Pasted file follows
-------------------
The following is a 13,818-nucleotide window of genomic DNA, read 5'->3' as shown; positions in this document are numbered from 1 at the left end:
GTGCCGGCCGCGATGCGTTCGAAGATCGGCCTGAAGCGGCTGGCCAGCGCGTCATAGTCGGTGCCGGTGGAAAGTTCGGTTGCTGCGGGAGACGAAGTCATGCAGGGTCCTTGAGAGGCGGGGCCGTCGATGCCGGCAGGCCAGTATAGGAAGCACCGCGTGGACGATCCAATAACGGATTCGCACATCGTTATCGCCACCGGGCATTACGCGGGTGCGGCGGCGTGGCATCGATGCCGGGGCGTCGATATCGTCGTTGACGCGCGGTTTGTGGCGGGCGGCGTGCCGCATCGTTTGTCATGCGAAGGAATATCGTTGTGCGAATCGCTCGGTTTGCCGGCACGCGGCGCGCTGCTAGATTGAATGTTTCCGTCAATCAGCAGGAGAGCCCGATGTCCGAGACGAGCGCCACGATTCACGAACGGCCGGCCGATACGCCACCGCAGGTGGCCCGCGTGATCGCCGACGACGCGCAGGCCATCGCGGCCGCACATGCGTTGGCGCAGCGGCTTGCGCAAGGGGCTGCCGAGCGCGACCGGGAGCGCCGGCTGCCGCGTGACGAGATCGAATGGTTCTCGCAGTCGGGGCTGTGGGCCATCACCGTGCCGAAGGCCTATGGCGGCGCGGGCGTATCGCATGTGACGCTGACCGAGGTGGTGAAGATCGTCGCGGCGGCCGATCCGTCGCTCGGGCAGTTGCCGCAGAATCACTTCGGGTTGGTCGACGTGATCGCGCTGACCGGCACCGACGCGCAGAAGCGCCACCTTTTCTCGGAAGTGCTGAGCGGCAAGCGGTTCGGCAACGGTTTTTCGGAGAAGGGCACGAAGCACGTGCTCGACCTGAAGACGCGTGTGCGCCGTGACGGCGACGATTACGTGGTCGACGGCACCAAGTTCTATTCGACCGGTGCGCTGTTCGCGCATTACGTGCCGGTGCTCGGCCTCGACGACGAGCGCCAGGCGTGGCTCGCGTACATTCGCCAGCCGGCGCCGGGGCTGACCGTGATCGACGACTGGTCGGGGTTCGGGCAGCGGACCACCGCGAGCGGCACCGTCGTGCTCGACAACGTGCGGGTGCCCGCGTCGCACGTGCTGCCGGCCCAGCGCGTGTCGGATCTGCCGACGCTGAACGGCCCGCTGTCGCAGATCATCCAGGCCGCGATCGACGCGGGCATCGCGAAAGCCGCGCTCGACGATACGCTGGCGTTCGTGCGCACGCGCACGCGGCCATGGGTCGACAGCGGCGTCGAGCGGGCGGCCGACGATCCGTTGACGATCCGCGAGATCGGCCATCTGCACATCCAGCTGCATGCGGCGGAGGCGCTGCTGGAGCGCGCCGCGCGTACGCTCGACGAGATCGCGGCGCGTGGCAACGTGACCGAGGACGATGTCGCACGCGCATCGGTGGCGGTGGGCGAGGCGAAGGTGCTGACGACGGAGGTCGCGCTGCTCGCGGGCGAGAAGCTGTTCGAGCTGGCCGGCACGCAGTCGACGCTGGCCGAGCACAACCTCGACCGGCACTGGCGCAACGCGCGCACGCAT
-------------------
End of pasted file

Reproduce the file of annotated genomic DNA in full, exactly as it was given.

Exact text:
The following is a 13,818-nucleotide window of genomic DNA, read 5'->3' as shown; positions in this document are numbered from 1 at the left end:
GTGCCGGCCGCGATGCGTTCGAAGATCGGCCTGAAGCGGCTGGCCAGCGCGTCATAGTCGGTGCCGGTGGAAAGTTCGGTTGCTGCGGGAGACGAAGTCATGCAGGGTCCTTGAGAGGCGGGGCCGTCGATGCCGGCAGGCCAGTATAGGAAGCACCGCGTGGACGATCCAATAACGGATTCGCACATCGTTATCGCCACCGGGCATTACGCGGGTGCGGCGGCGTGGCATCGATGCCGGGGCGTCGATATCGTCGTTGACGCGCGGTTTGTGGCGGGCGGCGTGCCGCATCGTTTGTCATGCGAAGGAATATCGTTGTGCGAATCGCTCGGTTTGCCGGCACGCGGCGCGCTGCTAGATTGAATGTTTCCGTCAATCAGCAGGAGAGCCCGATGTCCGAGACGAGCGCCACGATTCACGAACGGCCGGCCGATACGCCACCGCAGGTGGCCCGCGTGATCGCCGACGACGCGCAGGCCATCGCGGCCGCACATGCGTTGGCGCAGCGGCTTGCGCAAGGGGCTGCCGAGCGCGACCGGGAGCGCCGGCTGCCGCGTGACGAGATCGAATGGTTCTCGCAGTCGGGGCTGTGGGCCATCACCGTGCCGAAGGCCTATGGCGGCGCGGGCGTATCGCATGTGACGCTGACCGAGGTGGTGAAGATCGTCGCGGCGGCCGATCCGTCGCTCGGGCAGTTGCCGCAGAATCACTTCGGGTTGGTCGACGTGATCGCGCTGACCGGCACCGACGCGCAGAAGCGCCACCTTTTCTCGGAAGTGCTGAGCGGCAAGCGGTTCGGCAACGGTTTTTCGGAGAAGGGCACGAAGCACGTGCTCGACCTGAAGACGCGTGTGCGCCGTGACGGCGACGATTACGTGGTCGACGGCACCAAGTTCTATTCGACCGGTGCGCTGTTCGCGCATTACGTGCCGGTGCTCGGCCTCGACGACGAGCGCCAGGCGTGGCTCGCGTACATTCGCCAGCCGGCGCCGGGGCTGACCGTGATCGACGACTGGTCGGGGTTCGGGCAGCGGACCACCGCGAGCGGCACCGTCGTGCTCGACAACGTGCGGGTGCCCGCGTCGCACGTGCTGCCGGCCCAGCGCGTGTCGGATCTGCCGACGCTGAACGGCCCGCTGTCGCAGATCATCCAGGCCGCGATCGACGCGGGCATCGCGAAAGCCGCGCTCGACGATACGCTGGCGTTCGTGCGCACGCGCACGCGGCCATGGGTCGACAGCGGCGTCGAGCGGGCGGCCGACGATCCGTTGACGATCCGCGAGATCGGCCATCTGCACATCCAGCTGCATGCGGCGGAGGCGCTGCTGGAGCGCGCCGCGCGTACGCTCGACGAGATCGCGGCGCGTGGCAACGTGACCGAGGACGATGTCGCACGCGCATCGGTGGCGGTGGGCGAGGCGAAGGTGCTGACGACGGAGGTCGCGCTGCTCGCGGGCGAGAAGCTGTTCGAGCTGGCCGGCACGCAGTCGACGCTGGCCGAGCACAACCTCGACCGGCACTGGCGCAACGCGCGCACGCAT